From New York-After weeks of court battles, state judges said more than 200 homeless men could be moved from the Lucerne Hotel on the Upper West Side to another hotel in Downtown. This is a clear victory for the De Blasio administration.
This decision means that a homeless man who has been staying at the Lucerne Hotel since July may move to the Radison Hotel on downtown William Street in time for Thanksgiving. Sources told NY1 that downtown New Yorkers, a group that tried to block the move, would immediately appeal. They wanted to appear in court on Wednesday afternoon.
For weeks, lawyers have been arguing in state court over whether about 235 men from the Lucerne Hotel should be moved downtown. The De Blasio administration has announced that men will move in September after residents of the Upper West Side have complained for weeks about the deterioration of their quality of life. Residents of those Upper West Sides claimed they had witnessed outdoor drug sales, fights, and public lewdness for men.
The mayor said he would move them downtown because the residents threatened to file a proceeding.
It caused another big fire in Lower Manhattan, where neither the inhabitants wanted men to be detained. So they took the city to court. He claimed that if three men from Lucerne were involved in the proceedings and were forced to move from the Upper West Side to the downtown, they would suffer irreparable damage.
In her long-awaited decision on Wednesday, Judge Debra James of the Supreme Court of Manhattan said the residents of Lower Manhattan were “not in a position to challenge the relocation of residents from the Lucerne Hotel to the Radison Hotel.” I completely rejected it.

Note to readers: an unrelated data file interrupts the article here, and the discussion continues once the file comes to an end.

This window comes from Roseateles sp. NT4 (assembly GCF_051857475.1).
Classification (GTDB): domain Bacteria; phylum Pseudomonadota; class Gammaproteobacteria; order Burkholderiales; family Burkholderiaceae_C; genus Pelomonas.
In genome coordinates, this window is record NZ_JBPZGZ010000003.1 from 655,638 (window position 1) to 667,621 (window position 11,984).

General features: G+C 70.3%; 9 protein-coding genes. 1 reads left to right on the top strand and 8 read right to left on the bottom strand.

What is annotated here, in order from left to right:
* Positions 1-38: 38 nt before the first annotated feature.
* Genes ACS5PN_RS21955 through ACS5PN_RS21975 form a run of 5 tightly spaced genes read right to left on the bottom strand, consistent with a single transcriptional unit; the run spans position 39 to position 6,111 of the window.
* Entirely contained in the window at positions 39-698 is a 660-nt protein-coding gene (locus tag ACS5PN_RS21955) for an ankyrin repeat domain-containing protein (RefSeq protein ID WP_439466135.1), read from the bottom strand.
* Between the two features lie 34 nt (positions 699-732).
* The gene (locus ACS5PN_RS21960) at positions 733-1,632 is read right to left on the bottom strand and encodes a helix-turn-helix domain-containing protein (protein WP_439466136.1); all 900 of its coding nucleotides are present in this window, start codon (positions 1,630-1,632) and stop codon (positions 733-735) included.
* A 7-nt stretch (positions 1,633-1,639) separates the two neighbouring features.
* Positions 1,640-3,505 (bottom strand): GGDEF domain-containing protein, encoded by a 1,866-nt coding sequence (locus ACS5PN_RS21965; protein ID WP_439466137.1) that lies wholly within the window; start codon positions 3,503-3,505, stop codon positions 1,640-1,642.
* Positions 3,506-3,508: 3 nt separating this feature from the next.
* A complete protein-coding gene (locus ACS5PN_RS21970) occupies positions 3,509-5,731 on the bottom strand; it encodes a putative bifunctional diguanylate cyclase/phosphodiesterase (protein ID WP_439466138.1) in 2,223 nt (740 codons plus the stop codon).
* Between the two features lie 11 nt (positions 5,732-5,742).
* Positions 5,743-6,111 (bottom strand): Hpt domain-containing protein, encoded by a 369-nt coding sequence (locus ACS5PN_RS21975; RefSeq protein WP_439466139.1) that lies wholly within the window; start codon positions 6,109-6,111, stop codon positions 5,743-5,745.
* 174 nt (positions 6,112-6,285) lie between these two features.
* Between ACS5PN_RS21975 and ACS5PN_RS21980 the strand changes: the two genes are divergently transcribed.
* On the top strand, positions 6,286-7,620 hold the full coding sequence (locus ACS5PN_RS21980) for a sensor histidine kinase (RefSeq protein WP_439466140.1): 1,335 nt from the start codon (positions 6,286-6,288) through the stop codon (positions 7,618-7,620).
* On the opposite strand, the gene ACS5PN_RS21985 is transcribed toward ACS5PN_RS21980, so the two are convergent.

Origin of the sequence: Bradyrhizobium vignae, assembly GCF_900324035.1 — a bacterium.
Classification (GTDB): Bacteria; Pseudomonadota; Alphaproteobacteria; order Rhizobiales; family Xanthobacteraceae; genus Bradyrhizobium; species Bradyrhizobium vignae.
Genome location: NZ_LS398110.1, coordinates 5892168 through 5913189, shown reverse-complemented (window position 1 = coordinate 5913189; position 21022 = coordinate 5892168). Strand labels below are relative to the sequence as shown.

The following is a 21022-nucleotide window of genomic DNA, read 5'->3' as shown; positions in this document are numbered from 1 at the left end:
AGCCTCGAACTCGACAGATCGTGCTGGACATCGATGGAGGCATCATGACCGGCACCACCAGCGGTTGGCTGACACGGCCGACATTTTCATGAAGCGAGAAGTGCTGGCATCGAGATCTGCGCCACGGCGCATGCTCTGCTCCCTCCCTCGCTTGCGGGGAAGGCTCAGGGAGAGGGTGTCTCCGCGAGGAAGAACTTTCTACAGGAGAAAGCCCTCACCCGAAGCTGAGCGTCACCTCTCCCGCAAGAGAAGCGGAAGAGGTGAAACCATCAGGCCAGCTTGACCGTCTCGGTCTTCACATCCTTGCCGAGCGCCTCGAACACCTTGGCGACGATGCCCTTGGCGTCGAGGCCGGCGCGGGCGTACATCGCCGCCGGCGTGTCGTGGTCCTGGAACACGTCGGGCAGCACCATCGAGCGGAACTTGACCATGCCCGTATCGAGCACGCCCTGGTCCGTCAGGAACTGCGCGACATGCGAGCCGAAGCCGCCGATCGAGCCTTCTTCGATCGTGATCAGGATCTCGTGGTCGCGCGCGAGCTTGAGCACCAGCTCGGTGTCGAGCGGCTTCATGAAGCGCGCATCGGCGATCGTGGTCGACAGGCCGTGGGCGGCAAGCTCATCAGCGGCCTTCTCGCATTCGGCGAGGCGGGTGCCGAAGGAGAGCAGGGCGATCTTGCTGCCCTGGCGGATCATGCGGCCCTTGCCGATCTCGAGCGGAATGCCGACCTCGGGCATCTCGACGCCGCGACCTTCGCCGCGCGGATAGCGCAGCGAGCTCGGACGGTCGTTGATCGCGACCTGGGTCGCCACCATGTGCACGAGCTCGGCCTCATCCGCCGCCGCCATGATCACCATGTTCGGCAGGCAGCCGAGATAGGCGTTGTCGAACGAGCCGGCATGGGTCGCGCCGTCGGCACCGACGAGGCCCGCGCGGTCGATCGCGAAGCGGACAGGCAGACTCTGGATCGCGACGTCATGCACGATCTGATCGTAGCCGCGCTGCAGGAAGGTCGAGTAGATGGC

She also said the Lucerne man had no incidents.
Her decision states: “… The intervening resident does not have the right to choose his or her temporary placement. Therefore, such parties have a ripe dissatisfaction with consideration because they have not suffered any recognizable harm under the law. The court lacks jurisdiction over the subject matter, and the premature proceedings of the intervening parties must be dismissed. “
It was unclear when Project Renewal, a non-profit organization that operates the Lucerne Hotel and operates a new shelter in downtown, would evict men on Wednesday afternoon.
Observers told NY1 that the decision was bittersweet. While some did not want to see men move out of Lucerne, the decision to support a community group trying to expel shelters from their neighborhood could set a dangerous precedent. Their block.
Judge’s Rules Homeless must leave UWS hotel
Source link Judge’s Rules Homeless must leave UWS hotel